Fitting Bayesian models has gotten even better with the R package INLA. The fact that it’s integrated into R has led to more simplistic scripting, and the approach means much reduced computational time. There is a lot of literature out there about “why and how” the integrated nested Laplace approximation, which is why my treatment of it in this blog will likely be more practical. “The” paper about INLA for Bayesian stats starts out talking about the class of structured additive regression models. Fortunately, for non-statisticians like me, they throw me a bone and give me a list of examples from which I can pick out a few that I recognize.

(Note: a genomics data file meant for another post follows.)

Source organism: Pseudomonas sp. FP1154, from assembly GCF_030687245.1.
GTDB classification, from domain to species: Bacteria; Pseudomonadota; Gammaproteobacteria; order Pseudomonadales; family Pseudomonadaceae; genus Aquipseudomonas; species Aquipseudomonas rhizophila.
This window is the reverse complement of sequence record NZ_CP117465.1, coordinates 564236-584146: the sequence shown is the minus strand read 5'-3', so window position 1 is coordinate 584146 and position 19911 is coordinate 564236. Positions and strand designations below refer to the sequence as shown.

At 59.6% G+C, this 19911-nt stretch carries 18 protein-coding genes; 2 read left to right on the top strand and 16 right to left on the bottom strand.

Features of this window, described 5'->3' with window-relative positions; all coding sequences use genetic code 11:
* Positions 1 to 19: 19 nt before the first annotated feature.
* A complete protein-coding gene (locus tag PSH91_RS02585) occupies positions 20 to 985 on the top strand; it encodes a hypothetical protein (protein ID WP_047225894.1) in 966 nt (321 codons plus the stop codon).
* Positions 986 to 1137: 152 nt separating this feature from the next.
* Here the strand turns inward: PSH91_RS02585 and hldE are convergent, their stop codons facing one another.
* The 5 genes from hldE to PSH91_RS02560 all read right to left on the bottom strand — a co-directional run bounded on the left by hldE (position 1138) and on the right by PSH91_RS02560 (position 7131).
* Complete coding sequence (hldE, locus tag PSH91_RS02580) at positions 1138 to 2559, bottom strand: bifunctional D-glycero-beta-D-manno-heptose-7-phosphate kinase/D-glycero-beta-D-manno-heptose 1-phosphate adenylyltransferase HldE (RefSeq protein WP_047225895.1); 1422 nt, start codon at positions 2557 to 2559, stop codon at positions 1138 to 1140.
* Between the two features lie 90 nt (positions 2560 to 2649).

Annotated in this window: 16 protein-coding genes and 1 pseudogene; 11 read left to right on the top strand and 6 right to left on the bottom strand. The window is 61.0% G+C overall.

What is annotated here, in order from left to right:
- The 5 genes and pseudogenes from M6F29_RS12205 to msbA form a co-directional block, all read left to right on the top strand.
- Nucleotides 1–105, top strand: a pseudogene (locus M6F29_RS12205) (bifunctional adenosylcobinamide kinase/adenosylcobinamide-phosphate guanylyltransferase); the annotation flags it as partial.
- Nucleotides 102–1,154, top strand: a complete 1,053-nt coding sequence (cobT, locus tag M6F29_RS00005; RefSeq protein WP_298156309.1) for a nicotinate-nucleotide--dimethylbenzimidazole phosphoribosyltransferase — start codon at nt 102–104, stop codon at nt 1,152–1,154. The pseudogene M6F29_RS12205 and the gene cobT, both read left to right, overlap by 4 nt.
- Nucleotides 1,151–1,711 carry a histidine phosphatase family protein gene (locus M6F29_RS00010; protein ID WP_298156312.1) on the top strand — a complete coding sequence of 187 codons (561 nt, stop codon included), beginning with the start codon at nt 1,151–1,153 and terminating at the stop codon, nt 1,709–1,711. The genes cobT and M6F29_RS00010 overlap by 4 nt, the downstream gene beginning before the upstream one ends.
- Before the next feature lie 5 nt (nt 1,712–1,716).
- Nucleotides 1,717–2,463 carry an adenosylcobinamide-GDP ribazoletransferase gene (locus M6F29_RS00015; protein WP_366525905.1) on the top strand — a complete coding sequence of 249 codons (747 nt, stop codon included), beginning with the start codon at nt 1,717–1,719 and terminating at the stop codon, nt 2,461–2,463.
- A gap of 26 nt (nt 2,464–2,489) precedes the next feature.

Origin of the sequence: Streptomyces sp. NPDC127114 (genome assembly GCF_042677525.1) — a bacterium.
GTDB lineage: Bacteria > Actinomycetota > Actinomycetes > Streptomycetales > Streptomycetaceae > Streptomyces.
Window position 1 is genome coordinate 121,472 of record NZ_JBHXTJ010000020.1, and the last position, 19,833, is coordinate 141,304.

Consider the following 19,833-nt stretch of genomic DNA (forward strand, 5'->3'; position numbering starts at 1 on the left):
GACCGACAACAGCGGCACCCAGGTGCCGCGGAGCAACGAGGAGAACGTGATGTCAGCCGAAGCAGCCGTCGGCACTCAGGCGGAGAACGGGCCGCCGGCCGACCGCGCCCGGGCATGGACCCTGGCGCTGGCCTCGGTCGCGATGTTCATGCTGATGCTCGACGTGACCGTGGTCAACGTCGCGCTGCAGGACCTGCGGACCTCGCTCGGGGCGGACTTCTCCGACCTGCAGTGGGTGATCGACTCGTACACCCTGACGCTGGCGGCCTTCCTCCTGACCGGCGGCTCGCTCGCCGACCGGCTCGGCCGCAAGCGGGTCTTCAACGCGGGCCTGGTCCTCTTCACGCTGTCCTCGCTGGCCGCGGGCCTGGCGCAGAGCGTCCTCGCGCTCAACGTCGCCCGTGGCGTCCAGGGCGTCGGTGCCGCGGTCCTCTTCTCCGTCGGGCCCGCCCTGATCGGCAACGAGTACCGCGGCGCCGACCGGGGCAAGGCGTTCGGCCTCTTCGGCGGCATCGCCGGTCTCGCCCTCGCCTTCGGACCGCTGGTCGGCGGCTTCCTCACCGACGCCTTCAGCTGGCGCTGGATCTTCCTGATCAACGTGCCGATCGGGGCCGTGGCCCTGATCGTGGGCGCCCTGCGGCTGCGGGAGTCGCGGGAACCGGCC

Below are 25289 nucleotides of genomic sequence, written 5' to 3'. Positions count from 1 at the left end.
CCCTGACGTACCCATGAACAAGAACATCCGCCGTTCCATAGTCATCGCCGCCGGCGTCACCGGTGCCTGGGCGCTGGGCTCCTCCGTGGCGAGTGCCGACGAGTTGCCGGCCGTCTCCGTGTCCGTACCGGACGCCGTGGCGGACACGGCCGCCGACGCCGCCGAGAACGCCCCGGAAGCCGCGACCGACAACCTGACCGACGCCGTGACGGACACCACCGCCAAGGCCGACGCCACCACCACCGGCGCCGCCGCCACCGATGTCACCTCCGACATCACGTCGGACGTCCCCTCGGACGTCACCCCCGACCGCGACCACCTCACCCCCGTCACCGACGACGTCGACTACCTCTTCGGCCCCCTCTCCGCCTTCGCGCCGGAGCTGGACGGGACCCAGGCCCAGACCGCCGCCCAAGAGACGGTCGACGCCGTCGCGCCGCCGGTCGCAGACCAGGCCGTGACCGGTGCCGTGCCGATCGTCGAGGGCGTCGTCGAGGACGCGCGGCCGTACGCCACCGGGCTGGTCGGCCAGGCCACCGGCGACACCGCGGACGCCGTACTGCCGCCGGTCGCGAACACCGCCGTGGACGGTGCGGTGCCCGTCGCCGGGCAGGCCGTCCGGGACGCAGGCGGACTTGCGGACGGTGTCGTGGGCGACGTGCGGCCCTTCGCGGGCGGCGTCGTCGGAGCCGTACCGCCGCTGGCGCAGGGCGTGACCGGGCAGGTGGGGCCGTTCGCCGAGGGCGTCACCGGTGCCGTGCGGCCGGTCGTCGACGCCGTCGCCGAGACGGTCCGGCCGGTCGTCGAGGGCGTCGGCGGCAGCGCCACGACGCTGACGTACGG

- (generalized) linear models
- (generalized) additive models
- smoothing spline models
- state space models
- semiparametric regression
- spatial/temporal models
- log-Gaussian Cox processes
- geostatistical/additive models
The focus is on latent Gaussian models (about which there will be an entire conference this fall; the postdoc I work with and I have joked about going). As the name would imply, the latent field is Gaussian, “controlled by a few hyperparameters and with non-Gaussian response variable” (Rue et al. 2009).
Another cool feature is that you can run it remotely within your R script. With that general question of why my models crash or how the fit is going, I found a reference to error checking that might help me diagnose.